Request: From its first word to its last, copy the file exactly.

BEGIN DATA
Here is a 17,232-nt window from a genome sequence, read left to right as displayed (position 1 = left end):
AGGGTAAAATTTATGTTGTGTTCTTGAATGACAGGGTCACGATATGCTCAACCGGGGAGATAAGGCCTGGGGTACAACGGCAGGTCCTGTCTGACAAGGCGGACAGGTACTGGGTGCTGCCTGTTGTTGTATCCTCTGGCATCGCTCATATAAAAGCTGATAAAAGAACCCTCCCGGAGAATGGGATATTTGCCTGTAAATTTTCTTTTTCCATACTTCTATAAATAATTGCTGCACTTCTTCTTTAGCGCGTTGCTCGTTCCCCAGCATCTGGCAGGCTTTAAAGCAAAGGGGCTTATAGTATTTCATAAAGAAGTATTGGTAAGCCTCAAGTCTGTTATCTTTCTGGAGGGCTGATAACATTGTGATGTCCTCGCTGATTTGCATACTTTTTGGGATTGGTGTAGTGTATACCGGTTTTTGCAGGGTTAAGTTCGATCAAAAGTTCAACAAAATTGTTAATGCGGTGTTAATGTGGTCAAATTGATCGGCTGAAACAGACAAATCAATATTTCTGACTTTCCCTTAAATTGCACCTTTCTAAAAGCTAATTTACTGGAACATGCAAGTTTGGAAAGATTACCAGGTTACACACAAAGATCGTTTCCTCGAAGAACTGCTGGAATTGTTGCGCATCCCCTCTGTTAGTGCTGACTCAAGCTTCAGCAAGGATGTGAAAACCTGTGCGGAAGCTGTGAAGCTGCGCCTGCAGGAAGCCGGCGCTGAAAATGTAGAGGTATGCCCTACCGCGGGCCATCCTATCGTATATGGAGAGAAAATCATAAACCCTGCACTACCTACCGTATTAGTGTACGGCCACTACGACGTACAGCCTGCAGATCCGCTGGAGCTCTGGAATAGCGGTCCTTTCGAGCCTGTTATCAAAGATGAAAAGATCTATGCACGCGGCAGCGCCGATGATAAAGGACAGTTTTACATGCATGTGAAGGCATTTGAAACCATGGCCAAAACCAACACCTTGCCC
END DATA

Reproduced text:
Here is a 17,232-nt window from a genome sequence, read left to right as displayed (position 1 = left end):
AGGGTAAAATTTATGTTGTGTTCTTGAATGACAGGGTCACGATATGCTCAACCGGGGAGATAAGGCCTGGGGTACAACGGCAGGTCCTGTCTGACAAGGCGGACAGGTACTGGGTGCTGCCTGTTGTTGTATCCTCTGGCATCGCTCATATAAAAGCTGATAAAAGAACCCTCCCGGAGAATGGGATATTTGCCTGTAAATTTTCTTTTTCCATACTTCTATAAATAATTGCTGCACTTCTTCTTTAGCGCGTTGCTCGTTCCCCAGCATCTGGCAGGCTTTAAAGCAAAGGGGCTTATAGTATTTCATAAAGAAGTATTGGTAAGCCTCAAGTCTGTTATCTTTCTGGAGGGCTGATAACATTGTGATGTCCTCGCTGATTTGCATACTTTTTGGGATTGGTGTAGTGTATACCGGTTTTTGCAGGGTTAAGTTCGATCAAAAGTTCAACAAAATTGTTAATGCGGTGTTAATGTGGTCAAATTGATCGGCTGAAACAGACAAATCAATATTTCTGACTTTCCCTTAAATTGCACCTTTCTAAAAGCTAATTTACTGGAACATGCAAGTTTGGAAAGATTACCAGGTTACACACAAAGATCGTTTCCTCGAAGAACTGCTGGAATTGTTGCGCATCCCCTCTGTTAGTGCTGACTCAAGCTTCAGCAAGGATGTGAAAACCTGTGCGGAAGCTGTGAAGCTGCGCCTGCAGGAAGCCGGCGCTGAAAATGTAGAGGTATGCCCTACCGCGGGCCATCCTATCGTATATGGAGAGAAAATCATAAACCCTGCACTACCTACCGTATTAGTGTACGGCCACTACGACGTACAGCCTGCAGATCCGCTGGAGCTCTGGAATAGCGGTCCTTTCGAGCCTGTTATCAAAGATGAAAAGATCTATGCACGCGGCAGCGCCGATGATAAAGGACAGTTTTACATGCATGTGAAGGCATTTGAAACCATGGCCAAAACCAACACCTTGCCC